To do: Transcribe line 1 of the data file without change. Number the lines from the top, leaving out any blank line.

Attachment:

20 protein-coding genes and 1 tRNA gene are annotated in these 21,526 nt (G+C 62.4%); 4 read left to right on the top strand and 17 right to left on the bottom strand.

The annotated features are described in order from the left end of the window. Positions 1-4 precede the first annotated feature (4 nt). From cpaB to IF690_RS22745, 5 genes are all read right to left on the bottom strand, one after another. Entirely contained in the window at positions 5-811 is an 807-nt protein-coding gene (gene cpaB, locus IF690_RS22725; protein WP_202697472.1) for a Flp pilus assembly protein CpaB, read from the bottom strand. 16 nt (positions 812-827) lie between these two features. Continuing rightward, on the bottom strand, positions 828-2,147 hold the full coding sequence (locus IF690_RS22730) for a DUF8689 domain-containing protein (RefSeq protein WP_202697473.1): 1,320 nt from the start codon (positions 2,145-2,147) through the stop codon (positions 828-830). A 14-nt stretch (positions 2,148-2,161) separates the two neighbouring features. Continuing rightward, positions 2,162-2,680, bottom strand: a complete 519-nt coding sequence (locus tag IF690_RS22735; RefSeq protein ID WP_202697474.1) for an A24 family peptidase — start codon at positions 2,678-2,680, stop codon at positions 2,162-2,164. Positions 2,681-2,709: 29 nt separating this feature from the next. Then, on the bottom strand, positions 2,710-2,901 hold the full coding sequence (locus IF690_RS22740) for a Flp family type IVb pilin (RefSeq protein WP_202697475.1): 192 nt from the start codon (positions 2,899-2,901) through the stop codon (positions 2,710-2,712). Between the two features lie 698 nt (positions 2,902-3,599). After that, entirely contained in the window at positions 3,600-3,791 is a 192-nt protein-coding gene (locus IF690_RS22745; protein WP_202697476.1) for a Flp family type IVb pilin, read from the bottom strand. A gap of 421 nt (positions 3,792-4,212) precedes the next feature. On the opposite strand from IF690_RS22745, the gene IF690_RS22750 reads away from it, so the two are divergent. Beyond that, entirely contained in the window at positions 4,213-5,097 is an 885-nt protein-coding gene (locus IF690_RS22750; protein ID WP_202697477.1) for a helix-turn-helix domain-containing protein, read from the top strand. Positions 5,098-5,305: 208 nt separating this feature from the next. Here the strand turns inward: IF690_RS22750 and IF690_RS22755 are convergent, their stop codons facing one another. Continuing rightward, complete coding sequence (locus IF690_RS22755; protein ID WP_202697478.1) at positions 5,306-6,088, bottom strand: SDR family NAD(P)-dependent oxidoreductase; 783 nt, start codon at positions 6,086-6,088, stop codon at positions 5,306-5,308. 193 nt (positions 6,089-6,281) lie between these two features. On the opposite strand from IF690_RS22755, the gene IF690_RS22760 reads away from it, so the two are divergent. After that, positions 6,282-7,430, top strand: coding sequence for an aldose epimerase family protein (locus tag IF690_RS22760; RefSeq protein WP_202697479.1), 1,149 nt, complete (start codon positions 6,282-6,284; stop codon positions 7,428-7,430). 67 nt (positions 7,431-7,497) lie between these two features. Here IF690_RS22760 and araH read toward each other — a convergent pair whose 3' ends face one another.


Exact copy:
20 protein-coding genes and 1 tRNA gene are annotated in these 21,526 nt (G+C 62.4%); 4 read left to right on the top strand and 17 right to left on the bottom strand.